Gainesville High School is considering shrinking required course credits from 28 to 24.
The move, which was introduced to Gainesville City Schools at a work session Monday night, could give students more opportunity to tailor their classes to their post-graduate goals.
Todd Henry, the school system's academic coordinator, said the reduction would give students a chance to tackle requirements for their college or profession of choice.
"Flexibility is exactly what we're looking for," Henry said.
The proposal introduced to the school board would still keep the same required course credits for English, math, science and social studies. The changes would come in the reduction of electives from eight to four.
Henry said in lieu of traditional courses, students nearing graduation could be attending approved alternative programs aimed at preparing the students for their plans after graduation.
School board member Sammy Smith suggested that the school sell the idea to students as a chance to "define yourself and not let something else define you."
While Monday's meeting drew a large crowd from the community, controversy about Gainesville High School's 2012 valedictorian selection was not directly addressed at the meeting.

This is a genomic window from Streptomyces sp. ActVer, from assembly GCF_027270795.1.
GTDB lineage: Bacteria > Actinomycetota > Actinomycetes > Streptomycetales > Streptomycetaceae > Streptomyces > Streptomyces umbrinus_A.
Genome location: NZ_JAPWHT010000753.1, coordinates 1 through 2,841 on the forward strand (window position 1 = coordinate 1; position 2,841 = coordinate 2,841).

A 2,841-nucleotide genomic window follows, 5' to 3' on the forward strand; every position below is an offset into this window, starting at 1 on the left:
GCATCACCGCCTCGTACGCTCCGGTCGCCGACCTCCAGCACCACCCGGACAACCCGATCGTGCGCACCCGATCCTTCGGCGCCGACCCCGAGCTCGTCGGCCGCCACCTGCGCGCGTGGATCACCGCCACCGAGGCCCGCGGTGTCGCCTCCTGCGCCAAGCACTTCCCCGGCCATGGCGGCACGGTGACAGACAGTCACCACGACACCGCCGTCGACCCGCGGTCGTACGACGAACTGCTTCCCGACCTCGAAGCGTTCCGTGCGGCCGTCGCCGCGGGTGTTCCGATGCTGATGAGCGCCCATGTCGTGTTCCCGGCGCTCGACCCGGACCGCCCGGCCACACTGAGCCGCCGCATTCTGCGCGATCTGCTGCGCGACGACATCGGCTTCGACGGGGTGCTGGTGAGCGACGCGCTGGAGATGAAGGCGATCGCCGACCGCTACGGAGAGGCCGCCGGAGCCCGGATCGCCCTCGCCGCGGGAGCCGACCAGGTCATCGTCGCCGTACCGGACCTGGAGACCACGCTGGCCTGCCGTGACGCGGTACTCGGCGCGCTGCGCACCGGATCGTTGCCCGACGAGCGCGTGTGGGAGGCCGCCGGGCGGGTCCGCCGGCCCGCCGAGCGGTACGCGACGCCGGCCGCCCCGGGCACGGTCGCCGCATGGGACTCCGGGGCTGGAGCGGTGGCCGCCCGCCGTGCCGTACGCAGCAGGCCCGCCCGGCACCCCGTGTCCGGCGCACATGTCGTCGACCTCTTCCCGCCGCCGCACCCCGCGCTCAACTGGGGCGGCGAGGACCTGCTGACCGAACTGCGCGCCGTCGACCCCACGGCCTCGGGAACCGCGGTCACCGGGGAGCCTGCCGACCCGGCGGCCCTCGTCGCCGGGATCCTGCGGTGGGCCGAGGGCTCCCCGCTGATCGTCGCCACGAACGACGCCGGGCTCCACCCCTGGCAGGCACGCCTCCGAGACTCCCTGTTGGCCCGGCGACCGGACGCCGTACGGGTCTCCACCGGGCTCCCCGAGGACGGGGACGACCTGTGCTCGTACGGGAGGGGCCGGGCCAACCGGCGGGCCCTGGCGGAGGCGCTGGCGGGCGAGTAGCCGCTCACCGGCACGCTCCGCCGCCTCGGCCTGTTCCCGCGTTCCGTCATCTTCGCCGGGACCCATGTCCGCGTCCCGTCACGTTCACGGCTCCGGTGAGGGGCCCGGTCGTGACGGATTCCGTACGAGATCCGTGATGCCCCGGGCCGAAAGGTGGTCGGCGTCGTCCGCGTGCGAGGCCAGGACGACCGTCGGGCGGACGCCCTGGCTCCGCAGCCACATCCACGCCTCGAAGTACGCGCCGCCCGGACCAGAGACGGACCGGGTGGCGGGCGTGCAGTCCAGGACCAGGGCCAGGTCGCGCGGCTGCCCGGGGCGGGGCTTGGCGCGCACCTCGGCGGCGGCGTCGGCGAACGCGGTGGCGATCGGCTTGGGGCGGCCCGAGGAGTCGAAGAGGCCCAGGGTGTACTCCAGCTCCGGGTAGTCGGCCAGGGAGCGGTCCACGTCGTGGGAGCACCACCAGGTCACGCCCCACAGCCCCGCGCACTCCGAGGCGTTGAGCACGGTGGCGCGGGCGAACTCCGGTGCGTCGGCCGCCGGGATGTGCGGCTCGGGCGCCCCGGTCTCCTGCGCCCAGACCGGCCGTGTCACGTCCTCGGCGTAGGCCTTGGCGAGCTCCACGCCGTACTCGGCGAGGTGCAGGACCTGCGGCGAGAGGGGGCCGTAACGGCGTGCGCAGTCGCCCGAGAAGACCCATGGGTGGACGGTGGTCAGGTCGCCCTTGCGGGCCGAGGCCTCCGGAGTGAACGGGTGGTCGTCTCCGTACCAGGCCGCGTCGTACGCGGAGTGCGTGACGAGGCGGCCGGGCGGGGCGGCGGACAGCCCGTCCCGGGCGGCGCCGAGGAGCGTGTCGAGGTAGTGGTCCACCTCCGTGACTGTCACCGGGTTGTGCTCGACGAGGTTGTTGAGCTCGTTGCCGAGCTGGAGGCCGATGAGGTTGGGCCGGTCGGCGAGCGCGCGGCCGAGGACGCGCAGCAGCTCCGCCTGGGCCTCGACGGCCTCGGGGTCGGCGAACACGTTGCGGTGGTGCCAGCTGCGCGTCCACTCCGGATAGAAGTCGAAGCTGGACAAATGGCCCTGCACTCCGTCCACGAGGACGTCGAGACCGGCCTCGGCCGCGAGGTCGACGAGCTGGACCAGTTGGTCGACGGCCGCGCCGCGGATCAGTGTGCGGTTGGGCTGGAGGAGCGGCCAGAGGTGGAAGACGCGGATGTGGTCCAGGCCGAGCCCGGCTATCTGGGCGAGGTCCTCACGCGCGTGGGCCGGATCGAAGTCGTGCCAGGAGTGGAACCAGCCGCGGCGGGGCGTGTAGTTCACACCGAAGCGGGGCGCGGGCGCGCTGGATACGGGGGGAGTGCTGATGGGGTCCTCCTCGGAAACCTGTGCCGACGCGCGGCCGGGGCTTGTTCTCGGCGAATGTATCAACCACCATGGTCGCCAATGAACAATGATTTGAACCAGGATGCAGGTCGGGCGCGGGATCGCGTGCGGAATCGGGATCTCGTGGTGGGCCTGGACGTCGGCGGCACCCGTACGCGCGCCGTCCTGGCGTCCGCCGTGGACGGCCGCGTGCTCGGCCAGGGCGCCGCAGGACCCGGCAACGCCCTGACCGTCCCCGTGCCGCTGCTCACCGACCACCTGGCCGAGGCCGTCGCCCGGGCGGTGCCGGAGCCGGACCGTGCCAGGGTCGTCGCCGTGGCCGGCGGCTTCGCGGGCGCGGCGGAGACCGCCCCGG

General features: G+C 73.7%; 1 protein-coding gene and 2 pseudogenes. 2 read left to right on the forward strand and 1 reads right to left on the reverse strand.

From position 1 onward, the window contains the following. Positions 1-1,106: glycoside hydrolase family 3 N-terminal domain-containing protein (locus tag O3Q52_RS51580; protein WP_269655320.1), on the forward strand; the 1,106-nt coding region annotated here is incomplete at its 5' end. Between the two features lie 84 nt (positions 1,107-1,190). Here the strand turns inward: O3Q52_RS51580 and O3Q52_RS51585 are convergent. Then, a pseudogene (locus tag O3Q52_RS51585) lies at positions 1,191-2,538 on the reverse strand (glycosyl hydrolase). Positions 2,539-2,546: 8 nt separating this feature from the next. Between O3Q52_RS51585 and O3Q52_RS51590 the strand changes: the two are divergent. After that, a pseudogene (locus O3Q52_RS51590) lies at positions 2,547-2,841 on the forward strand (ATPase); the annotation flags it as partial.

Gainesville senior Cody Stephens, who told The Times and other media outlets that he had been named co-valedictorian last week, was honored as Star student and for his participation with the school's state-championship-winning academic bowl team at Monday's meeting.
Cody's mother, Valerie Stephens, said last week that her son had the highest GPA at the school, so he should have been named the sole valedictorian.
However, on Monday, Stephens declined to comment further on the controversy.
A rally to support Cody is being organized by community members on Sunday at Antioch Baptist Church in Gainesville.
The school system offered a statement to reporters at the work session about the controversy that read, "Gainesville High School is following the established written procedure in place for valedictorian selection. As a first step, Gainesville High School invited the parents and student in consideration for the honor to participate in a conference to review the procedures. This process has not been completed."
The statement said parents will again be invited to another conference with school officials.
Gainesville Superintendent Merriane Dyer said valedictorian selection is made at the school level and does not fall under the authority of the school board.